The CWGC commemorates 6,500 casualties of the two world wars, at more than 20 separate locations in Hong Kong. The vast majority of graves can be found in two war cemeteries situated at Sai Wan and Stanley.
cWGC Sai Wan War Cemetery
CWGC Sai Wan War Cemetery, in the north-east of Hong Kong Island, is the largest CWGC cemetery in Hong Kong.
The cemetery contains more than 1,500 Second World War and 12 First World War graves. The majority of those buried here were killed during the Battle of Hong Kong, or died later as prisoners of war during the Japanese occupation.
At the entrance to the cemetery stands the Sai Wan Memorial. This bears the names of more than 2,000 casualties of the Second World War who died in Hong Kong and whose places of burial are unknown. Additional panels on the Sai Wan Memorial commemorate 144 Second World War casualties whose remains were cremated in accordance with their faith, along with 72 casualties of both wars whose graves in mainland China could not be maintained. Both the cemetery and memorial were designed by Colin St Clair Oakes.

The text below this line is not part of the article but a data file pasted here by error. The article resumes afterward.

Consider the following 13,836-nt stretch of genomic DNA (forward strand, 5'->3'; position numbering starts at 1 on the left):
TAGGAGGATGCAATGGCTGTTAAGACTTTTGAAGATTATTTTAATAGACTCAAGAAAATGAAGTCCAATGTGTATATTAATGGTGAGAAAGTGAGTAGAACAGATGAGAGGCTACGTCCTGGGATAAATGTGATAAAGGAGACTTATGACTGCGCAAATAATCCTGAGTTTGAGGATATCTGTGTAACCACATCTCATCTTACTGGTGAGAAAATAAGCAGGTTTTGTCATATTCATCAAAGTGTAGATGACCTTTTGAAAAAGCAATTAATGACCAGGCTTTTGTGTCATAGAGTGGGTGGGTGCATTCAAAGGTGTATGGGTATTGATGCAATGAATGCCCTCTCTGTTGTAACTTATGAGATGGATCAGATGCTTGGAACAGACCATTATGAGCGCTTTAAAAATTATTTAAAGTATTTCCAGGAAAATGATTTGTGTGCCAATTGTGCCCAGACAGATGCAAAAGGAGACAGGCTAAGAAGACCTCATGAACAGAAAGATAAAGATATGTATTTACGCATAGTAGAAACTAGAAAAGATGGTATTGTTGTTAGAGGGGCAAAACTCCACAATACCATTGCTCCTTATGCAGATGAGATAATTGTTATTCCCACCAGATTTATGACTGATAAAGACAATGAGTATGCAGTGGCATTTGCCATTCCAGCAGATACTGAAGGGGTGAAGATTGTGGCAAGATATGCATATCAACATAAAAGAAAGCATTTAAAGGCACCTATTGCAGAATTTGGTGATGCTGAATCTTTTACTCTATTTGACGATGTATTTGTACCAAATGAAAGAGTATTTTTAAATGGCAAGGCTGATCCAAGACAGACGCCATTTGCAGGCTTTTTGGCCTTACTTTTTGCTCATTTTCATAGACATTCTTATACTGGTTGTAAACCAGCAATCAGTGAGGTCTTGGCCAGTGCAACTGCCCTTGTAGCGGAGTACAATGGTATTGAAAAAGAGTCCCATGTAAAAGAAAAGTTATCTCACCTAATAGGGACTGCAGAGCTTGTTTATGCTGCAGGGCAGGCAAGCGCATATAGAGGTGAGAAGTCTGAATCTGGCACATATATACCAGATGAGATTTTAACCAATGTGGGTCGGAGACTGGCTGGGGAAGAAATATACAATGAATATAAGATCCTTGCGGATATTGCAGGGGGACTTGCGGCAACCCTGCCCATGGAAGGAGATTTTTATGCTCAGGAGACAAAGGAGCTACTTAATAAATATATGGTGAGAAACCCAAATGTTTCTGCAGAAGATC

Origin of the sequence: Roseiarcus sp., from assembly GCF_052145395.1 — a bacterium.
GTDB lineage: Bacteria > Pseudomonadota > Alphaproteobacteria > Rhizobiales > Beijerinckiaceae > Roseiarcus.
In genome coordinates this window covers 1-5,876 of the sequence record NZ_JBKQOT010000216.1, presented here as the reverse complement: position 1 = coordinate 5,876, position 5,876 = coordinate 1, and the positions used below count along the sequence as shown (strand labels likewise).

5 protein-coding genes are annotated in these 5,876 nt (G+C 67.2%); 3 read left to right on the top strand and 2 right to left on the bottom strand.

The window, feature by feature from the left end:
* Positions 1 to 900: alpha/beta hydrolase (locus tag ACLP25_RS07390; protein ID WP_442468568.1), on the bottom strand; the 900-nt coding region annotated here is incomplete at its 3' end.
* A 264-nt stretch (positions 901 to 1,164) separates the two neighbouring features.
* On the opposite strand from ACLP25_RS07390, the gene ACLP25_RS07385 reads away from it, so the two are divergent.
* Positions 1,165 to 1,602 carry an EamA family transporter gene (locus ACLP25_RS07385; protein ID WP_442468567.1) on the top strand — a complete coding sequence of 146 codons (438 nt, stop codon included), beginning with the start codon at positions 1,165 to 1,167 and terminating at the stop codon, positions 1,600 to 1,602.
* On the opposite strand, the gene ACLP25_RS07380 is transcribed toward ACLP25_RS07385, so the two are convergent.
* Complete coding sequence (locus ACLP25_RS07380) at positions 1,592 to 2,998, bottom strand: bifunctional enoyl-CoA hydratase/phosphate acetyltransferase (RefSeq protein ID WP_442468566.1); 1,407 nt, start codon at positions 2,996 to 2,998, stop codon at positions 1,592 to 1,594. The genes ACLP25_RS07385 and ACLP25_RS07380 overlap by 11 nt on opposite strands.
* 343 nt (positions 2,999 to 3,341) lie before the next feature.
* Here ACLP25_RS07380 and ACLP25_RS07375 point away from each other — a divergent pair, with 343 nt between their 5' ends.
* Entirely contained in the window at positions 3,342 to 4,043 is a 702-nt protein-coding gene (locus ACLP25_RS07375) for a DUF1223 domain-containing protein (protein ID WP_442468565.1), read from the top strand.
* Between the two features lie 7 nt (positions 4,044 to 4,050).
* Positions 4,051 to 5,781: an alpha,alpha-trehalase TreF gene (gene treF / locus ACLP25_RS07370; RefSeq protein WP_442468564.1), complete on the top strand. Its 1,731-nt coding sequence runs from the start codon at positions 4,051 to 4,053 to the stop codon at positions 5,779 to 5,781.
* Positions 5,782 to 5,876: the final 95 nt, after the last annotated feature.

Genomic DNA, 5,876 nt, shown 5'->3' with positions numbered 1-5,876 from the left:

cWGC Stanley Military Cemetery
There are almost 600 Commonwealth Second World War burials in CWGC Stanley Military Cemetery, situated in the southern part of Hong Kong Island, on the Tai Tam Peninsula.
During the Japanese occupation, Stanley’s jail and village were used as prisoner of war and internment camps. The cemetery, which had been unused since the 1860s, was reopened for burials from the camp. Three First World War graves are also located here.
The CWGC Hong Kong Memorial is located within the cemetery. This was built and unveiled by the CWGC in 2006 – replacing a previous memorial in the form of a granite arch that was erected at the main entrance to the Botanical Gardens on the East side of Victoria.
The memorial commemorates Chinese casualties who served and died with the Commonwealth forces in both world wars.